Primers, the Sparkplug of Centerfire Cartridges

By Chuck Hawks


The primer ignites the main powder charge in the cartridge case. Without a good primer, nothing happens when a gun's firing pin falls. All ammunition commercially loaded in the U.S., as well as reloaded ammunition, uses the self-contained "Boxer" type primer, developed by Edward Boxer. This little device has a cup, which holds the priming compound, and an anvil. The anvil rests lightly on the priming pellet, which is crushed between the dent made by the impact of the firing pin and the anvil to initiate ignition.

European cartridges have traditionally used primers of the "Berdan" type, developed by Hiram Berdan, which lack the anvil of a Boxer primer. In a cartridge designed for a Berdan primer the anvil is built into the primer pocket of the case, rather than the primer. These cases can not be de-capped and reloaded by standard reloading tools. I understand that, as reloading catches on with European shooters, an increasing number of European cartridges are being factory loaded with Boxer primers.

It is a quirk of history that Edward Boxer was a British ordinance officer, yet his primer design was adopted in the U.S. Hiram Berdan was an American ordinance officer, yet his primer design was adopted in Europe, as well as most of the rest of the world.

The priming compound itself is an explosive intended to be detonated by percussion. (It can also be detonated by heat or flame.) There is typically less than one grain of priming compound in even the hottest primers. Never the less, primers must be handled and stored carefully. They are, after all, designed to start a fire. Store primers in the proverbial cool, dry place away from other flammables. High humidity degrades primers more than high temperature. According to CCI/Speer, properly stored primers will remain viable for decades.

Keep different types of primers separated so that they cannot be confused. Always store primers in their original packaging, which is designed for safety. Never store primers in bulk, such as in a can or jar. In many jurisdictions it is illegal to store more than 10,000 primers in a private home.

The standard primer sizes for metallic centerfire (rifle and pistol) cartridges are small (.175" diameter) and large (.210" diameter). The standard primer types are pistol, pistol magnum, rifle, and rifle magnum.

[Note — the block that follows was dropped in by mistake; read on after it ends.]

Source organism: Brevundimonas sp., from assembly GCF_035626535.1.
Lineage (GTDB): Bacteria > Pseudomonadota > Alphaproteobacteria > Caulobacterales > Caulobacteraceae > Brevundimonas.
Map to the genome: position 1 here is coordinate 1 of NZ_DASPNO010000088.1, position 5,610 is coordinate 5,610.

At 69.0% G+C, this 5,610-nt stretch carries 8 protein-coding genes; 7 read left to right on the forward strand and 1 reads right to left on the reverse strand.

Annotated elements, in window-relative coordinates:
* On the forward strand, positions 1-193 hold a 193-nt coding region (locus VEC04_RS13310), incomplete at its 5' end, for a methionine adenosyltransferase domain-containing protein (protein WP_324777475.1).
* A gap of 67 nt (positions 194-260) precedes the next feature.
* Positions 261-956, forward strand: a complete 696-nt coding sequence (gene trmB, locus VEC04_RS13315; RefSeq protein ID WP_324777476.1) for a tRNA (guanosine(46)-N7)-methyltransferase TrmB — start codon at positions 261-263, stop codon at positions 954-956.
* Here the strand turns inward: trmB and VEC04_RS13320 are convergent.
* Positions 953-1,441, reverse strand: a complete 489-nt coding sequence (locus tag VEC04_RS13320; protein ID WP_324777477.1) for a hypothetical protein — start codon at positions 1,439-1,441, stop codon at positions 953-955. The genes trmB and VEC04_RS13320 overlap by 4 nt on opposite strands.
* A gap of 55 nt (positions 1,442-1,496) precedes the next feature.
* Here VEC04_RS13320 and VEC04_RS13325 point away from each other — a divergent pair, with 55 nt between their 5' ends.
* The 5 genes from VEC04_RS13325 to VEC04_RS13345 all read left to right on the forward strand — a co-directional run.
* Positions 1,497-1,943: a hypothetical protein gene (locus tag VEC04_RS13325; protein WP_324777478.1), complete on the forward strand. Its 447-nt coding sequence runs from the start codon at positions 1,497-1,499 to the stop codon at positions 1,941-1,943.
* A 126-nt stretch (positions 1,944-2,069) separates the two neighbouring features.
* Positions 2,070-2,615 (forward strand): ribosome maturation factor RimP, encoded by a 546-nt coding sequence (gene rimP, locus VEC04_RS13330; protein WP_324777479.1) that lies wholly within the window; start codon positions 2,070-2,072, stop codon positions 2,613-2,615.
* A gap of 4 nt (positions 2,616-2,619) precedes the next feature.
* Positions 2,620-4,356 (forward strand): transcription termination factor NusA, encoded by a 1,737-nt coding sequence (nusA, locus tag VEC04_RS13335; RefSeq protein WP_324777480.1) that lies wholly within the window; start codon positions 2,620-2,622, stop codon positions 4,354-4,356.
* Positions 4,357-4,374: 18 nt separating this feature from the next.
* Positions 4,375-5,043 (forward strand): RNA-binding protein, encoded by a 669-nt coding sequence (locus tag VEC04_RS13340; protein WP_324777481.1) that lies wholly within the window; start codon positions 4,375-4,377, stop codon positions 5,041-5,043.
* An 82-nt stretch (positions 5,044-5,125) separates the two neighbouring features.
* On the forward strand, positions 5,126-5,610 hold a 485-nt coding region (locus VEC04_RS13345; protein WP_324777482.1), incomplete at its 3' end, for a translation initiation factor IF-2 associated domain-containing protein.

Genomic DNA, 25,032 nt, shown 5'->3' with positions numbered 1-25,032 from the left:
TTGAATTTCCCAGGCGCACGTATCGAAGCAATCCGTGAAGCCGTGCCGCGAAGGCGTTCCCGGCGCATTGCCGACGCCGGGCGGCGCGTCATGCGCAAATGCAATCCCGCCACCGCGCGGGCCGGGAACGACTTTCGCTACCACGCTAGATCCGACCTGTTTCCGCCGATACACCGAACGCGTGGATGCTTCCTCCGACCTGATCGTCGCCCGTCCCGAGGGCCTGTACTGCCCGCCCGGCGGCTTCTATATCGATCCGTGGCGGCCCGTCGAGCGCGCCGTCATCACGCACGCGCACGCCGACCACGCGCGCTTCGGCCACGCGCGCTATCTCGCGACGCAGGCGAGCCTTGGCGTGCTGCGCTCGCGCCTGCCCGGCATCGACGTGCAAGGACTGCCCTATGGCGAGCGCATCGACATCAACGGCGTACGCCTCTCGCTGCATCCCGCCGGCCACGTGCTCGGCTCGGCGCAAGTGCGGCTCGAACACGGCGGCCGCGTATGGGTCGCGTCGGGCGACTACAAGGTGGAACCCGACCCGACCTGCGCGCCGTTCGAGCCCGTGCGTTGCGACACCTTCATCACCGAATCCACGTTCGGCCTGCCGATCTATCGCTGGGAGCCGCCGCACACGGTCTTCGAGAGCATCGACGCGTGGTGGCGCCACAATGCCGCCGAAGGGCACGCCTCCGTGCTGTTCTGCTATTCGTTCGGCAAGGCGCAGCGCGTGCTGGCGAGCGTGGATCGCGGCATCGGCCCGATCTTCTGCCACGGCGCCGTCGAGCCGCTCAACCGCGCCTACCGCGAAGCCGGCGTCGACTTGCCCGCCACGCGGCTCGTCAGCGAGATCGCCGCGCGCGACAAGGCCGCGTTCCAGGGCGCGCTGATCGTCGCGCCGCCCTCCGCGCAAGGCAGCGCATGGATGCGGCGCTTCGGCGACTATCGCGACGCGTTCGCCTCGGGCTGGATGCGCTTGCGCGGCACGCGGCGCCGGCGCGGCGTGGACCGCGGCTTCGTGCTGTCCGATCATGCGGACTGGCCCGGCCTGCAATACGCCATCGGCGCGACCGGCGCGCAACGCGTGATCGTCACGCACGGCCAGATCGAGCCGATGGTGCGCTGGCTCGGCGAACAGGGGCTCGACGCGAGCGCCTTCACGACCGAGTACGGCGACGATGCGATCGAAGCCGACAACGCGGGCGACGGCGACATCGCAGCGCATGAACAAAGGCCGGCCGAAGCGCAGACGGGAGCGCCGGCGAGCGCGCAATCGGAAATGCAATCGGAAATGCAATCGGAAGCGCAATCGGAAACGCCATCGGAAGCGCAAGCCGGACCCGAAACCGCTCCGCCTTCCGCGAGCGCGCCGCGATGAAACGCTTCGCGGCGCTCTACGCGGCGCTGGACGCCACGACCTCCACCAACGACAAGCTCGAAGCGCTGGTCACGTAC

Rifle primers use tougher cups than pistol primers because the firing pin blow of rifles is usually harder than the firing pin blow of pistols. Rifle primers also contain more priming compound than pistol primers, since rifle cartridges typically contain more powder than pistol cartridges.

Magnum primers are "hotter" than standard primers. CCI/Speer typically recommends that magnum primers be used with ball (or spherical) powders, when loading magnum or other large capacity cases, and when it is anticipated that the cartridges will be used at temperatures below 20 degrees F. Ball powders are generally harder to ignite than flake and extruded powders and magnum primers are often called for, even in non-magnum rifle and pistol cartridges. Let your reloading manual be your guide to primer selection.

The common primer brands encountered in the U.S. are CCI, Federal, Remington, and Winchester. I have used all four of these brands, and they are all perfectly satisfactory. In addition, RWS (Boxer type) primers are sometimes available in North America, and are common in Europe.

Each of these brands has their own designation for the specific type and size of metallic centerfire primer. Here are the standard primers by brand. (There are also a few match, bench rest, and mil-spec primers, which are not included here.)

CCI

  • Small pistol = 500
  • Small pistol magnum = 550
  • Large pistol = 300
  • Large pistol magnum = 350
  • Small rifle = 400
  • Small rifle magnum = 450
  • Large rifle = 200
  • Large rifle magnum = 250

Federal

  • Small pistol = 100
  • Small pistol magnum = 200
  • Large pistol = 150
  • Large pistol magnum = 155
  • Small rifle = 205
  • Small rifle magnum = 250M
  • Large rifle = 210
  • Large rifle magnum = 215

Remington

  • Small pistol = 1 1/2
  • Small pistol magnum = 5 1/2
  • Large pistol = 2 1/2
  • Small rifle = 6 1/2
  • Small rifle magnum = 7 1/2
  • Large rifle = 9 1/2
  • Large rifle magnum = 9 1/2M

Winchester

  • Small pistol = WSP
  • Small pistol magnum = WSPM
  • Large pistol = WLP
  • Large pistol magnum = WLP
  • Small rifle = WSR
  • Large rifle = WLR